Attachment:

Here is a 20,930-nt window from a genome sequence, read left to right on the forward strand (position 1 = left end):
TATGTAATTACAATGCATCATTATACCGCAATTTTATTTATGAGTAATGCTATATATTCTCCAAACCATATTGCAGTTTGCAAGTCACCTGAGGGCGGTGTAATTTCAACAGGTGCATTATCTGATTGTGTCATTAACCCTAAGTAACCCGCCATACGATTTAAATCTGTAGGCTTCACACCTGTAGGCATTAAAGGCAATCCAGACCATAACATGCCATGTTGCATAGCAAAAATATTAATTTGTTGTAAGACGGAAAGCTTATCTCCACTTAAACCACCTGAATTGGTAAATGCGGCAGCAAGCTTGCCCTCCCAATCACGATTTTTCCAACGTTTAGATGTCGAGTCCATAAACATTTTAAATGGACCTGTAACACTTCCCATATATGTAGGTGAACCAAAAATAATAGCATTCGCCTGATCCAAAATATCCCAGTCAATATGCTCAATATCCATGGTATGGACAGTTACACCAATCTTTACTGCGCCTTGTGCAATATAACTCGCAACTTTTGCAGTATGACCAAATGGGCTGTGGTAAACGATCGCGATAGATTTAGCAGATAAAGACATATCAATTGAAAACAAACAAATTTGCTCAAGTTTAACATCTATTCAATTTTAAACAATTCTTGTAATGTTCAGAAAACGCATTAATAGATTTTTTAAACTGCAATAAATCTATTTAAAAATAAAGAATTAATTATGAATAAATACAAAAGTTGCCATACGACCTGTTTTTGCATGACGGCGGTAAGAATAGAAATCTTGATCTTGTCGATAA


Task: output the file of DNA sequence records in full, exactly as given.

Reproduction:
Here is a 20,930-nt window from a genome sequence, read left to right on the forward strand (position 1 = left end):
TATGTAATTACAATGCATCATTATACCGCAATTTTATTTATGAGTAATGCTATATATTCTCCAAACCATATTGCAGTTTGCAAGTCACCTGAGGGCGGTGTAATTTCAACAGGTGCATTATCTGATTGTGTCATTAACCCTAAGTAACCCGCCATACGATTTAAATCTGTAGGCTTCACACCTGTAGGCATTAAAGGCAATCCAGACCATAACATGCCATGTTGCATAGCAAAAATATTAATTTGTTGTAAGACGGAAAGCTTATCTCCACTTAAACCACCTGAATTGGTAAATGCGGCAGCAAGCTTGCCCTCCCAATCACGATTTTTCCAACGTTTAGATGTCGAGTCCATAAACATTTTAAATGGACCTGTAACACTTCCCATATATGTAGGTGAACCAAAAATAATAGCATTCGCCTGATCCAAAATATCCCAGTCAATATGCTCAATATCCATGGTATGGACAGTTACACCAATCTTTACTGCGCCTTGTGCAATATAACTCGCAACTTTTGCAGTATGACCAAATGGGCTGTGGTAAACGATCGCGATAGATTTAGCAGATAAAGACATATCAATTGAAAACAAACAAATTTGCTCAAGTTTAACATCTATTCAATTTTAAACAATTCTTGTAATGTTCAGAAAACGCATTAATAGATTTTTTAAACTGCAATAAATCTATTTAAAAATAAAGAATTAATTATGAATAAATACAAAAGTTGCCATACGACCTGTTTTTGCATGACGGCGGTAAGAATAGAAATCTTGATCTTGTCGATAA